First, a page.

(g) "Fallendique vias mille ministret amor", Tibullus ad Junonem, 6. v. 12. (h) "cauta corde", Tigurine version, Mercerus: Gejerus; "retento corde", Cocceius.

And, behold, there met him a woman with the attire of an harlot, and subtil of heart.
EXEGETICAL (ORIGINAL LANGUAGES)
10. attire of a harlot] Comp. Genesis 38:14; Ezekiel 16:16; Ezekiel 16:25; Bar 6:43.

subtil] Lit. hidden, or kept close, and so, subtil, or wily, because she keeps such strict watch over her heart as not to allow its true motives and feelings to appear.

The LXX. and Vulg. understand it to refer to her action on the hearts or passions of her victims, ἣ ποιεῖ νέων ἐξίπτασθαι καρδίας, præparata ad capiendas animas.Verse 10. - And, behold, there met him a woman. His long watch is rewarded; the woman comes forth from her house into the street - a proceeding which would at once show what she was, especially in the East, where females are kept secluded, and never appear at night or unattended. With the attire of an harlot. There is no "with" in the original, "woman" and "attire" being in apposition: "There met him a woman, a harlot's dress" (shith, Psalm 73:6); her attire catches the eye at once, and identifies her (comp. Genesis 38:14). In Revelation 17:4 the harlot is "arrayed in purple and scarlet, and decked with gold and precious stones and pearls;" and in the present case the female is dressed in some conspicuous garments, very different from the sober clothing of the pure and modest. Subtil of heart (נְצֻרַת לֵב); literally, of concealed heart; i.e. she hides her real feelings, feigning, perhaps, affection for a husband, or love for her paramour, while she seeks only to satisfy her evil passions. The versions have used a different reading. Thus the Septuagint: "Who makes the hearts of young men flutter (ἐζίπτασθαι);" Vulgate, praeparata ad capiendas animas, "ready to catch souls." Vers. 11 and 12 describe the character and habits of this woman, not as she appeared on this occasion, but as she is known to the writer. The subject-matter of this earnest warning are the admonitions of the teacher of wisdom, and through him of Wisdom herself, who in contrast to the world and its lust is the worthiest object of love, and deserves to be loved with the purest, sincerest love:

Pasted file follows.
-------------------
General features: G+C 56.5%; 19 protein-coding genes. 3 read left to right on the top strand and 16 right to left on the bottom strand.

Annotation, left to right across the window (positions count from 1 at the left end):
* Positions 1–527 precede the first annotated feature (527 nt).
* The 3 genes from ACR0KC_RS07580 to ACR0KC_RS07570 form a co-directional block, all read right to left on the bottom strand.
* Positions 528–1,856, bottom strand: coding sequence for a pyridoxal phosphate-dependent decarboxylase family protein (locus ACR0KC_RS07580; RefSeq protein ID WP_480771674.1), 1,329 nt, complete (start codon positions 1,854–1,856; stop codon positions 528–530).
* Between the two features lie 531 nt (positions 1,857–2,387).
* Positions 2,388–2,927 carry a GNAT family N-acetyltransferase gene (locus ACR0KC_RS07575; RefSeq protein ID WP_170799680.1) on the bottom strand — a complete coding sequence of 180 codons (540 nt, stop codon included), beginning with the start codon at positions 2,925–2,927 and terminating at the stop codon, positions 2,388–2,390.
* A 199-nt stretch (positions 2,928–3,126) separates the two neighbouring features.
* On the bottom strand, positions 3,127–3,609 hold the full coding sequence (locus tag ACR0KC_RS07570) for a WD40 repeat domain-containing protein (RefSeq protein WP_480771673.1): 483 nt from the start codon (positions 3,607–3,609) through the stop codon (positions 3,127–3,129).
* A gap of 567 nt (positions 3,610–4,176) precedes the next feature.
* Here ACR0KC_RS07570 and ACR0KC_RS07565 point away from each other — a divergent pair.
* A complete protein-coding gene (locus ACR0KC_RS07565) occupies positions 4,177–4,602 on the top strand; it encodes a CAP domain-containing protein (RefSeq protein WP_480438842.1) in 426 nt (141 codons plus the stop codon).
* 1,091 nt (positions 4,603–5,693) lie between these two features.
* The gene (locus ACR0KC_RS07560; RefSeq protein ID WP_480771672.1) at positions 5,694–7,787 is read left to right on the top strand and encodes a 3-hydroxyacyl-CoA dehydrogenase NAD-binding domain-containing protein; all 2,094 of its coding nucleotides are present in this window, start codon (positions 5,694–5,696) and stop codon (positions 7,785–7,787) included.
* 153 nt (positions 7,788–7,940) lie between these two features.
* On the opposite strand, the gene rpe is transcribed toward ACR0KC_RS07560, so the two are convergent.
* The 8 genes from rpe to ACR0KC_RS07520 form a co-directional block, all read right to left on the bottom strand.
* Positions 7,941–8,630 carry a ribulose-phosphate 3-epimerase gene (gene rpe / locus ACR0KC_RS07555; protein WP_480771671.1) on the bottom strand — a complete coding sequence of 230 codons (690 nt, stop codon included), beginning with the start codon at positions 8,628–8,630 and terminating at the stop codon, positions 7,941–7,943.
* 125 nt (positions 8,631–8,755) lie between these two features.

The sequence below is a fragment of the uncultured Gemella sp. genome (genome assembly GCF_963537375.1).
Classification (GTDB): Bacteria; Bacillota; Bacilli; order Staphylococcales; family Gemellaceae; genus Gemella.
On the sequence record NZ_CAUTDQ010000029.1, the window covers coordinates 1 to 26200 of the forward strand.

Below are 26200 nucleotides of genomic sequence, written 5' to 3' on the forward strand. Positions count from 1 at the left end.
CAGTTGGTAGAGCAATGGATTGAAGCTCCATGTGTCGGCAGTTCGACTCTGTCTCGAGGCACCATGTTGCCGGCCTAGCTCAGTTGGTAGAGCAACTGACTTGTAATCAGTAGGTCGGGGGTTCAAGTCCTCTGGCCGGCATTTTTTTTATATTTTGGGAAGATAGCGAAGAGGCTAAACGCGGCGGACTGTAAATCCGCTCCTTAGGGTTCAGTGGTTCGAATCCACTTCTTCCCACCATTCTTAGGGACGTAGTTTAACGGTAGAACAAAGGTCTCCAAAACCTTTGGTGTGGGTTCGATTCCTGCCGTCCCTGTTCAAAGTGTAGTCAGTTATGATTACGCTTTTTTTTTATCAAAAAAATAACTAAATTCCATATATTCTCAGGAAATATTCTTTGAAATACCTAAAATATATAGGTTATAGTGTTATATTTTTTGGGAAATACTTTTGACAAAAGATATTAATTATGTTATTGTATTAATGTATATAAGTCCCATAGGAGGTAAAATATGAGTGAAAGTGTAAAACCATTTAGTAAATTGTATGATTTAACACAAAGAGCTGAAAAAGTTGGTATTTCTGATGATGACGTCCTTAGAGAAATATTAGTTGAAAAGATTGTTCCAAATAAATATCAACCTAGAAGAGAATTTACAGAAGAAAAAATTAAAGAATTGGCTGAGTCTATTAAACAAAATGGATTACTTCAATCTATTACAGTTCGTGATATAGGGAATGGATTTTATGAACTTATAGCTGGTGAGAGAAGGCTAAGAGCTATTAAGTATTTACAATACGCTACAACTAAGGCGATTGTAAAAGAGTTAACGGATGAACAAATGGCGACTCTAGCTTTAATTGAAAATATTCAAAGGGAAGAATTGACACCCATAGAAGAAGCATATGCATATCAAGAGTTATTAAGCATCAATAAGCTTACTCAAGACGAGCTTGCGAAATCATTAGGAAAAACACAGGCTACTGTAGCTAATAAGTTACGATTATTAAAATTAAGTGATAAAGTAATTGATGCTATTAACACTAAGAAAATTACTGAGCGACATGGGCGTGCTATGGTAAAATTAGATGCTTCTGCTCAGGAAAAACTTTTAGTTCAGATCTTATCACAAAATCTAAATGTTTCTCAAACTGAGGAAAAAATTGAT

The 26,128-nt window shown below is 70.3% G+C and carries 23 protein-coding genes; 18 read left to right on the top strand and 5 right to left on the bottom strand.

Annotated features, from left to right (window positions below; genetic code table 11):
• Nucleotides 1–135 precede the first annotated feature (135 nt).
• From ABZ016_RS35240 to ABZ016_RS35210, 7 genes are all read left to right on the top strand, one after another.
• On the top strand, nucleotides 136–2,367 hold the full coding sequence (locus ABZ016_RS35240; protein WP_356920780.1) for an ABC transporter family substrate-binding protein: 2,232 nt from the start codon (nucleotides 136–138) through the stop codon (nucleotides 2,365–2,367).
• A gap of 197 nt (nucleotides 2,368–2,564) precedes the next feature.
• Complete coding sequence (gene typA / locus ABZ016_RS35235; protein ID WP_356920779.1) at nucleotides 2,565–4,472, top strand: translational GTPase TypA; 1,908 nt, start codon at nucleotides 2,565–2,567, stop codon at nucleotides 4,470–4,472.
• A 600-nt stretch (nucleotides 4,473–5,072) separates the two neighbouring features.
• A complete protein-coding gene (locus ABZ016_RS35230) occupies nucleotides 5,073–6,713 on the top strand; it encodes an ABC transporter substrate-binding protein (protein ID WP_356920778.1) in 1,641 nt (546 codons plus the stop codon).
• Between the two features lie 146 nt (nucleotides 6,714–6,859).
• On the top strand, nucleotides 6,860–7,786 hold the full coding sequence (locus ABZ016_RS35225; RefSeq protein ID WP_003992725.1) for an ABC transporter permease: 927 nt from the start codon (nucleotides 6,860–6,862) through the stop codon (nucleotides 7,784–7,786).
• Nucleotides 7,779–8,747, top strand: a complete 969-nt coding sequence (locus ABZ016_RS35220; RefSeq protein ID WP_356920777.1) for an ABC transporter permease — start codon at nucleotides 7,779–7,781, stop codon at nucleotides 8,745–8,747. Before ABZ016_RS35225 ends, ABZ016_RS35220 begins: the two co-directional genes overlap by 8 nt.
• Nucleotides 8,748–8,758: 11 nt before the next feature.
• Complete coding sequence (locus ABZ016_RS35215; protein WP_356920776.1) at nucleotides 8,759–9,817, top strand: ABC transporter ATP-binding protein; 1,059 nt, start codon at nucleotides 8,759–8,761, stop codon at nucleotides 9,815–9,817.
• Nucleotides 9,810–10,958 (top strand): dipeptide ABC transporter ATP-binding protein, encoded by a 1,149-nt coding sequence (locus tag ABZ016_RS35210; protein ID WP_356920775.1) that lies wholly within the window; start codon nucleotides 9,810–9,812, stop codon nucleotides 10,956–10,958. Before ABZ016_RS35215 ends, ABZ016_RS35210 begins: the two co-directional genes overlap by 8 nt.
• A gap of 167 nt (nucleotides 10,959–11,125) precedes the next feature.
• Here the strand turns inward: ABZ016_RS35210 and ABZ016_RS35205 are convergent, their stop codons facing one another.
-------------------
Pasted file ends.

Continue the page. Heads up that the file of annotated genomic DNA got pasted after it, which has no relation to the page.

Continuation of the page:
4 Say to wisdom: "Thou art my sister!"

   And call understanding "Friend;"

5 That they may keep thee from the strange woman,

   From the stranger who useth smooth words.

The childlike, sisterly, and friendly relationship serves also to picture forth and designate the intimate confidential relationship to natures and things which are not flesh and blood. If in Arabic the poor is called the brother of poverty, the trustworthy the brother of trustworthiness, and abu, um (אם), achu, ucht, are used in manifold ways as the expression for the interchangeable relation between two ideas; so (as also, notwithstanding Ewald, 273b, in many Hebr. proper names) that has there become national, which here, as at Job 17:14; Job 30:29, mediated by the connection of the thoughts, only first appears as a poetic venture. The figurative words of Proverbs 7:4 not merely lead us to think of wisdom as a personal existence of a higher order, but by this representation it is itself brought so near, that אם easily substitutes itself, Proverbs 2:3, in the place of אם. אחתי of Solomon's address to the bride brought home is in its connection compared with Book of Wisdom 8:2. While the ôth of אחות by no means arises from abstr. ûth, but achôth is derived from achajath, מודע (as Ruth 2:1, cf. מודעת, Proverbs 3:2), here by Mugrash מודע, properly means acquaintance, and then the person known, but not in the superficial sense in which this word and the Arab. ma'arfat are used (e.g., in the Arabic phrase quoted by Fleischer, kanna aṣḥaab ṣarna m'aaraf - nous tions amis, nous en sommes plus que de simples connaissances), but in the sense of familiar, confidential alliance. The infin. לשׁמרך does not need for its explanation some intermediate thought to be introduced: quod eo conducet tibi ut (Mich.), but connects itself immediately as the purpose: bind wisdom to thyself and thyself to wisdom thus closely that thou mayest therewith guard thyself. As for the rest, vid., Proverbs 2:16; this verse repeats itself here with the variation of one word.